Battery packs are usually equipped with a protective circuit that prevents the destruction or explosion of the cell in the event of improper handling or a malfunction of the powered device or charger. Protective electronics usually monitor the minimum and maximum voltage of the cell as well as the maximum discharge and charge current.
The terminals of the accumulator are not connected directly to the cell. The protection circuit permanently draws a current corresponding to tens of microamperes from the cell. Battery packs are also equipped with a thermistor that informs the charger about the temperature of the cell.
We have many years of experience in developing battery chargers according to customer requirements. Tesla produces chargers in power ranges up to 35, 50, 90, 150, and 300W. A new charger design with a power of 550W is under development. When designing products, we follow the latest trends in the development of specialized circuits and advanced technologies and, when necessary, we consult with manufacturers about the possibilities of their application.
The charging process is controlled by a microprocessor that our team of programmers creates software for. This solution provides great variability both in the types of charged batteries (Li-Ion, NiMH, LiFePO, LeadAcid, Gel, etc.) and in the battery connection options from the simplest two-wire connection (only positive and negative contacts of the battery) to various types of digital communication protocols, typically SMBUS, I2C, HDQ, UART, RS232, etc.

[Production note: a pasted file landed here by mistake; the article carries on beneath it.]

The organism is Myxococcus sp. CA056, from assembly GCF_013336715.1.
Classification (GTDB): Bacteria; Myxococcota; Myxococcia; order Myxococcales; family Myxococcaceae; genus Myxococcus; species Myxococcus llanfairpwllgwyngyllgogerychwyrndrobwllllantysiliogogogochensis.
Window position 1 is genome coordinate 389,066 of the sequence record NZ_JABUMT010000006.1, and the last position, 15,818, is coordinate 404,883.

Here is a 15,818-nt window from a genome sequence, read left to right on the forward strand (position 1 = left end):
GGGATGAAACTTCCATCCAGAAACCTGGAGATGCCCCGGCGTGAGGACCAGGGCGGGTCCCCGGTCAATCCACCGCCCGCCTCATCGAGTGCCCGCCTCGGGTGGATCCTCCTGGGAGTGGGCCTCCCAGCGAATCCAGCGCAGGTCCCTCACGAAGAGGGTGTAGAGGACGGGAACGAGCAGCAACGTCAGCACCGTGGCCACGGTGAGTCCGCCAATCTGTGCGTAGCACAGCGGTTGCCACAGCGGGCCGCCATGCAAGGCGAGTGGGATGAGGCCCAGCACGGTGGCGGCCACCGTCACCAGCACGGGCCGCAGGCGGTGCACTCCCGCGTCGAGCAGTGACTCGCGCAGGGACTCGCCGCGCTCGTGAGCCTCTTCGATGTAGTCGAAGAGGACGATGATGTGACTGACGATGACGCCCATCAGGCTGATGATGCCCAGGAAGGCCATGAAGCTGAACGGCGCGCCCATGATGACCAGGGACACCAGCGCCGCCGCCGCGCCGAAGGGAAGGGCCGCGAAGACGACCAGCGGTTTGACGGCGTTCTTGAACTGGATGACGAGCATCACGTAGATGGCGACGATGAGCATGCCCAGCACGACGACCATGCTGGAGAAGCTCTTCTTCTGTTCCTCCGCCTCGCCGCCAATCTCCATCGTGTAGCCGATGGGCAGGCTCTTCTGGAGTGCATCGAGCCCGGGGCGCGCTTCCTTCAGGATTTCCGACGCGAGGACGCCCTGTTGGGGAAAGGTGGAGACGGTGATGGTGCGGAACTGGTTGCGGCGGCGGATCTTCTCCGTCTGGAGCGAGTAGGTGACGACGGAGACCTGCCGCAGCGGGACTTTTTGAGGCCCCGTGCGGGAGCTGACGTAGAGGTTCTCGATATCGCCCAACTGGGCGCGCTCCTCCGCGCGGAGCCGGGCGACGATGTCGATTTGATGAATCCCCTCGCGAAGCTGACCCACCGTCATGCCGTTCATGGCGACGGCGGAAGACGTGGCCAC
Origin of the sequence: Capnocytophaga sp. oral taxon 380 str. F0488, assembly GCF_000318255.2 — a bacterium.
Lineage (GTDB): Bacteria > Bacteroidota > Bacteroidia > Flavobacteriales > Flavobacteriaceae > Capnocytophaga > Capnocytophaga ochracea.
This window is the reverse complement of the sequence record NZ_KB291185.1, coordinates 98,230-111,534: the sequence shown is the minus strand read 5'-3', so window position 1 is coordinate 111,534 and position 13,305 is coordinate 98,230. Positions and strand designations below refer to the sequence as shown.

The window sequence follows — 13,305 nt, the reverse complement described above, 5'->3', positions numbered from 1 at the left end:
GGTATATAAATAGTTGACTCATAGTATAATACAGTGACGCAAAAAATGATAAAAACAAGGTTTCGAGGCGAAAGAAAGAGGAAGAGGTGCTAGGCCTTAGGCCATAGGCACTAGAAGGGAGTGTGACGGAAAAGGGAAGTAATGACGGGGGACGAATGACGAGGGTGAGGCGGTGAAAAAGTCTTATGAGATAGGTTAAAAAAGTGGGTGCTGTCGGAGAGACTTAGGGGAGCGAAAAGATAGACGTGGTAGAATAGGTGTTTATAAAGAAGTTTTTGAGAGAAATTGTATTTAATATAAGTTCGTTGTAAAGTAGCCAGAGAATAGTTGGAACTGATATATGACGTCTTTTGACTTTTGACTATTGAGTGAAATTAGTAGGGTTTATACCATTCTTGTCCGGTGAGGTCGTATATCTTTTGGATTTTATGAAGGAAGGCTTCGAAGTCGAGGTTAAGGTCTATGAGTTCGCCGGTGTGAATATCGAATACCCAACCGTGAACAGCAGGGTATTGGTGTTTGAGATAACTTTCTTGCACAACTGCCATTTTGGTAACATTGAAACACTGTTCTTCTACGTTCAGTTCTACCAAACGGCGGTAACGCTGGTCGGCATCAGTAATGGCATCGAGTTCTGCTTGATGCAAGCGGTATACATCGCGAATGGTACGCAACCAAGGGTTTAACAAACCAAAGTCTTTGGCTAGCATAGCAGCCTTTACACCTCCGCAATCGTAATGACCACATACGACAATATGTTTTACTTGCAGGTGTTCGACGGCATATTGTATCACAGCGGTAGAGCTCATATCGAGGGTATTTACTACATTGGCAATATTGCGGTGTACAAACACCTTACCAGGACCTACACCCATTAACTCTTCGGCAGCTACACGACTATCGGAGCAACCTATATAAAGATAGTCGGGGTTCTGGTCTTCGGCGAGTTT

The chargers are designed as high-frequency switching sources (90-150kHz, possibly up to 500kHz). This is a modern solution with both MOSFET and GaN transistors which enables a design with small dimensions in relation to the resulting performance.
Charging is terminated when the charging current drops to a predetermined value. In most cases, a current value corresponding to 1.5 ÷ 2% of the nominal capacity, expressed in current units, is recommended.
The functional safety of the chargers we manufacture is ensured thanks to multiple safeguards for the termination or interruption of battery charging (monitoring of the battery temperature, monitoring of the charging time, detection of a drop in the charging current, measurement of the internal resistance of the battery). The chargers also have a number of protective functions (monitoring the function of the switch-off transistor, protection against polarity reversal, protection against cycling, interruption of charging in case of faulty operation of the control circuits).